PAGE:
Neither Paradise Nor Hell: One Suburb's Story | KCET
Neither Paradise Nor Hell: One Suburb's Story
As every history is, Lakewood's story is an "imposition" on the wrack of stuff that carelessness and forgetting have washed up on the shore of remembrance. As the introduction to Lakewood's story says, "These pages do not pretend to tell all the stories that can be told about Lakewood. No single book could. The stories of Lakewood are so varied that many more books could -- and should -- be written to tell them."
Every one of them would look at Lakewood and tell something different about the city's past, those who peopled it, and what became of them. Bias about them and their place should be expected. We expect the past to suit the "ideas" we use to fix the transience of our experience.
The Lakewood Story online isn't any different, except to be more inclusive of the stories Lakewood residents tell about themselves. Even these personal histories aren't full enough to be complete. Every history is partial.
What is often left out of the history of the suburban places that were built in the shadow of World War II is the consensus that made those post-war places possible.
As American soldiers fought their way across France in 1944, they carried War Department booklets that knowledgeably discussed postwar housing needs and how new communities could avoid the defects that had characterized housing for industrial workers in the first half of the 20th century. By the war's end, more Americans were more informed about national housing needs than at any time in the nation's history.
Average Americans by 1945 had formed a rough consensus on what that housing should look like. It was partly based on the hopes of men and women who had gone through the harsh years of the Depression and who had few illusions about daily life. The consensus also was partly the result of the decisions made by government and business leaders who rejected large-scale public housing projects and the non-traditional housing designs favored by some architects.
What federal agencies, banks, and the construction industry favored -- modest, single-family homes, somewhat unoriginal -- looked exactly like Lakewood in 1950. The moral dimensions of all these choices have been debated ever since.
The incorporation of the city of Lakewood in 1954 offered reassuring signs that the dignity of an ordinary life was possible with the help of like-minded neighbors, if they were able to work together despite their very real cultural and ethnic differences. The scope of those differences was not as wide as it should have been because of racial discrimination.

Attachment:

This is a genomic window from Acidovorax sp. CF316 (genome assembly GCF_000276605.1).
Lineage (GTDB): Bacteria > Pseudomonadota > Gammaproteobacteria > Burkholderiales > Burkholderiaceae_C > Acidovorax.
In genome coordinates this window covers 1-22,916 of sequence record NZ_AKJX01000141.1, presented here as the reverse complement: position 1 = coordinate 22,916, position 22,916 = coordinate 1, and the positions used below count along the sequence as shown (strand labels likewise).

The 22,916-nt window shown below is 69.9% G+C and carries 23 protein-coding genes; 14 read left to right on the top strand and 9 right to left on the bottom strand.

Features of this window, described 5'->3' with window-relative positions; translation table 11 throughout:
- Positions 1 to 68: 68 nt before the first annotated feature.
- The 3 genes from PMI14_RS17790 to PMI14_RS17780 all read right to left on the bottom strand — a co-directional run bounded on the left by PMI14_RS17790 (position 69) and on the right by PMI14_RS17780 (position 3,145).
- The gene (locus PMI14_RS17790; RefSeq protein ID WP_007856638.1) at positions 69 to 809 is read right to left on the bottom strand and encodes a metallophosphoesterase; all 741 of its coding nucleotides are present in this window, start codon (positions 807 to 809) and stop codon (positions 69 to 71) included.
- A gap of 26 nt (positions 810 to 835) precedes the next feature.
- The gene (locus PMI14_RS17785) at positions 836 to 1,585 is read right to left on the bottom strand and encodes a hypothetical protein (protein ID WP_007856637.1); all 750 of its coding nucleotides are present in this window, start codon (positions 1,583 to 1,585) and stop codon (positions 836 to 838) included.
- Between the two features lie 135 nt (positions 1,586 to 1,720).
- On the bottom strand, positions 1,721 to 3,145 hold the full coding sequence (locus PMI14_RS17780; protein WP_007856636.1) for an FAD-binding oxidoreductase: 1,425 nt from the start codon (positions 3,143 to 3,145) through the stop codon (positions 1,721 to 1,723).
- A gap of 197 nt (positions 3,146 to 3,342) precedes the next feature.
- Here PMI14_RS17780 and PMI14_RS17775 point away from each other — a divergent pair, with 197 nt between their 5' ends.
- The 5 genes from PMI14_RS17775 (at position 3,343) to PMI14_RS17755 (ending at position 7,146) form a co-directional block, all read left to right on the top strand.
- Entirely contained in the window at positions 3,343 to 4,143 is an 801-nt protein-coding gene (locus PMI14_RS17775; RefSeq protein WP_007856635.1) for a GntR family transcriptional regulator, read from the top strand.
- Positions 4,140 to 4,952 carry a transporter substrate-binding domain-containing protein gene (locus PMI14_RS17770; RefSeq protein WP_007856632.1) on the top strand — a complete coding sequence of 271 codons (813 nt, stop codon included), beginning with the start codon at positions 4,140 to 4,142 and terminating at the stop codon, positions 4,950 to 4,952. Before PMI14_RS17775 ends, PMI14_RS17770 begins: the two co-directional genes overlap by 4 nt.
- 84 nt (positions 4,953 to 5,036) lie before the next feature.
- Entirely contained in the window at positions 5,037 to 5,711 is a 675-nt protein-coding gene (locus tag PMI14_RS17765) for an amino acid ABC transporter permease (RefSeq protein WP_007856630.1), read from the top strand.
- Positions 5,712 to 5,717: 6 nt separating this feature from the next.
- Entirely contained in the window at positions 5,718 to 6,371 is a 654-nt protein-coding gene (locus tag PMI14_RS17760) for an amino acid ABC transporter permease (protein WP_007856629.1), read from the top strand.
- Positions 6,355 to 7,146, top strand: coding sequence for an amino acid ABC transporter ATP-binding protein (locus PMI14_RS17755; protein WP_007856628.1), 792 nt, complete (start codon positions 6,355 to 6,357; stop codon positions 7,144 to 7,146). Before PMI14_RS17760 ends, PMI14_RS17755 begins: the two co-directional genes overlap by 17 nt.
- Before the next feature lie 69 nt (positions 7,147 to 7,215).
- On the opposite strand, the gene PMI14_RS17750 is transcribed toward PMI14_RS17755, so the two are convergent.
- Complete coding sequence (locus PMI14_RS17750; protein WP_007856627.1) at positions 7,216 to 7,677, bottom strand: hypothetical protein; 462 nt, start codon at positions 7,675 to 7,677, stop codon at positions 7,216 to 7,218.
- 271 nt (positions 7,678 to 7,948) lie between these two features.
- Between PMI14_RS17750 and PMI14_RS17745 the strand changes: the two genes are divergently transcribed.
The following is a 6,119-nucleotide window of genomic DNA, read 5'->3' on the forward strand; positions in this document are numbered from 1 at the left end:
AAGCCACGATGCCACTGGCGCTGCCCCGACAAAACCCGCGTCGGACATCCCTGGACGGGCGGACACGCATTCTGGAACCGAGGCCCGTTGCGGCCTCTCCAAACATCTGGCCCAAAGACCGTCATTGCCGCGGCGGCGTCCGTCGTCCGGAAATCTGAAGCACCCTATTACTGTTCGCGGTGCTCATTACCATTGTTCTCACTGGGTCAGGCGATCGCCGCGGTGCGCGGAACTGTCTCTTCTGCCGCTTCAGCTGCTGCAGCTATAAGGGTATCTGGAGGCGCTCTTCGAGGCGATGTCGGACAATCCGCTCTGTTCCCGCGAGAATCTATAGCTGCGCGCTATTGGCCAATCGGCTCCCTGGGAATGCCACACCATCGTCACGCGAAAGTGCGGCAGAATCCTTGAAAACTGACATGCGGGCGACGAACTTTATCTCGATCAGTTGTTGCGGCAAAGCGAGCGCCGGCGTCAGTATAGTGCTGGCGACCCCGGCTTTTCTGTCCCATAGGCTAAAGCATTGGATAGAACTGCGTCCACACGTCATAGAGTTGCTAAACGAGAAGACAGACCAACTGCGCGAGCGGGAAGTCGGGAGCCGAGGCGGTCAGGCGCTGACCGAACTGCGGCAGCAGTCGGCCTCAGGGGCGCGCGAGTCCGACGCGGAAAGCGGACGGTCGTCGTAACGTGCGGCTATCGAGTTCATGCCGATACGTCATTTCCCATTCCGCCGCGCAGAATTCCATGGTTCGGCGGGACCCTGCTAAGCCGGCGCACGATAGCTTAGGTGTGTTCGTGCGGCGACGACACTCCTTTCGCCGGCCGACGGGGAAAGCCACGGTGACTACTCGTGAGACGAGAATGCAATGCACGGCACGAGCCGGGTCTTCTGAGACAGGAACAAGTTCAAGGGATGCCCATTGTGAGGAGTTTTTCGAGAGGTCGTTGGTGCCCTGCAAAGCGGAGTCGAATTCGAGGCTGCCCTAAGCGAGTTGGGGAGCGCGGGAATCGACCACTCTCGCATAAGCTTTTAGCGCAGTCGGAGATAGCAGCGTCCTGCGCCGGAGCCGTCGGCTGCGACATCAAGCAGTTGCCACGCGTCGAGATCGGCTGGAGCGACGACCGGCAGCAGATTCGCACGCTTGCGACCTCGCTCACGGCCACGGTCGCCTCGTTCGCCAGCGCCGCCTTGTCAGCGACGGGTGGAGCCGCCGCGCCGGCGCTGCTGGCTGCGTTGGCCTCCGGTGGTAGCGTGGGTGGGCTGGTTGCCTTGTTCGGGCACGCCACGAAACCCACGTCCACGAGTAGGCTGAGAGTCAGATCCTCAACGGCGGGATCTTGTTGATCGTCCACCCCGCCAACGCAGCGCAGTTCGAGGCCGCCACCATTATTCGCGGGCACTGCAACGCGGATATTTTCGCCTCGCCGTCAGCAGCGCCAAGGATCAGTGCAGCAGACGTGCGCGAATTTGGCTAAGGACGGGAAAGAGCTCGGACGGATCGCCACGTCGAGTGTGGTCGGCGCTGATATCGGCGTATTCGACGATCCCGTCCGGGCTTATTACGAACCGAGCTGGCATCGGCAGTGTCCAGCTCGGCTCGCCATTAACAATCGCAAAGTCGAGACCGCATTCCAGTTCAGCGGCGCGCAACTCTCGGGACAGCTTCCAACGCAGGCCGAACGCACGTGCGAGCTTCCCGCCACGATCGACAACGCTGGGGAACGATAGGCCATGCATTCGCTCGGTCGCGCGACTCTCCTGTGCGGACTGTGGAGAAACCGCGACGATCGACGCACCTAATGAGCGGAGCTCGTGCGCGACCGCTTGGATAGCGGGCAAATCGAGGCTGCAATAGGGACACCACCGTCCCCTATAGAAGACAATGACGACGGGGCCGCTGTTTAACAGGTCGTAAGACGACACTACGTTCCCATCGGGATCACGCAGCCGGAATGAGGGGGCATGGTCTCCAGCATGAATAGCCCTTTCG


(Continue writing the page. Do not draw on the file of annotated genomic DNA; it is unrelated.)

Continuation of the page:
Lakewood residents had hoped to benefit from the better future that the mid-20th century would create, but the shock of the Soviet Union's acquisition of its own thermonuclear arsenal and the many crises of the Cold War that followed made even these modest aspirations seem unlikely.
The ups and downs of the regional economy also unsettled Lakewood lives after 1954, periodically bringing hard times to Lakewood families. In recent years, Lakewood has taken hard blows delivered by the closures of the Long Beach Naval Station, the Long Beach shipyard, and the Naval Hospital, as well as the end of aerospace manufacturing and the deep recession of 2007-2009.
Despite these shocks, Lakewood has so far accommodated vast economic, social, and demographic changes that are still transforming Los Angeles County.
Lakewood residents and city officials know that Lakewood's future is open ended. While certain aspects of the community are not likely to change, other aspects of Lakewood are destined for reinterpretation and reinvention. The tomorrow of "tomorrow's city" remains a collaborative effort.
The stories we tell ourselves are part of that collaborative work. The stories are as imperfect as we who tell them. Communities tell stories, too, in order that they might live past the tellers' lives, their longings, and their imperfections.
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